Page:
Over the past few months I’ve received a ton of requests to start a weekly Q&A to answer some common lock picking questions in a brief and easy to digest format.
I’m happy to announce that today, and every single Thursday from this day forth, I will posting a few answers to some of the questions that you awesome people send me!
My goal here is to focus on answering these questions as simply and efficiently as possible without any fluff or digression.
If you feel that something wasn’t explained well or if you would like to see a more in depth article or guide to one of the following topics, be sure to leave a comment below and let me know!
Also if you have any questions yourself, leave a comment or be sure to throw me an email here and I’ll do my best to answer it — and if I can’t answer it, I’ll sure as hell find someone who can!
NOW, on to this week’s questions about pick selection for deadbolts, which direction to tension a lock, and why people use lock picking vises!
Question #1: “For your everyday deadbolt, what kind of pick would you recommend? A normal hook pick? A city rake? A wave rake? A diamond pick?”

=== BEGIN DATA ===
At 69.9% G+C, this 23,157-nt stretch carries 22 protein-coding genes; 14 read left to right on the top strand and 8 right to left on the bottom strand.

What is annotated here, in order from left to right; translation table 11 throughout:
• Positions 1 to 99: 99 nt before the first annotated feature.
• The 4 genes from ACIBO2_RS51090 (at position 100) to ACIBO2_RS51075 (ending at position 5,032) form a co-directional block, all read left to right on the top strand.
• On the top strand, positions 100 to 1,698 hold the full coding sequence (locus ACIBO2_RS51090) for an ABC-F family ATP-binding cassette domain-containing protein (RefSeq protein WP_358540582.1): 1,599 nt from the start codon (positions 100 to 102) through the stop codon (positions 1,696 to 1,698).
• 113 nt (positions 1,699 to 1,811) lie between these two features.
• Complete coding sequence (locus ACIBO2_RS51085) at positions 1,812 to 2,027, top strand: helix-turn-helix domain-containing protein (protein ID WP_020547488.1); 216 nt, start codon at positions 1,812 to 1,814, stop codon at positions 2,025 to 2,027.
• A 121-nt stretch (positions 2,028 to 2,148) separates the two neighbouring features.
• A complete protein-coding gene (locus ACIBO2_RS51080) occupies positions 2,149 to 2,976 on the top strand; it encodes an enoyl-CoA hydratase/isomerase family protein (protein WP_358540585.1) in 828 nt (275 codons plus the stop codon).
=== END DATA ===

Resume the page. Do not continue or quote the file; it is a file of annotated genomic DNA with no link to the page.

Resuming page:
It’s hard to say what picks will work best on certain locks because every lock is different – different bittings, tolerances, security features, keyways, etc.
However, I would say out of all the picks available, the short hook and single pin picking are always going to be your best bet, and more importantly, the most consistent. If the lock doesn’t contain security pins, then a rake will likely do you justice as well — but as for which picks are best… it depends…
Think of there only being two types of picks, a hook and a rake. Everything else is just a variation of those two picks that are designed to overcome slight differences in a lock.
For example the rake. Both the City rake and the Bogota (triple peak wavy type rake) are effective rakes that can be used in the same way, however:
- The City rake is more effective against locks with high cut pins in the front and back and low cut pins in the center.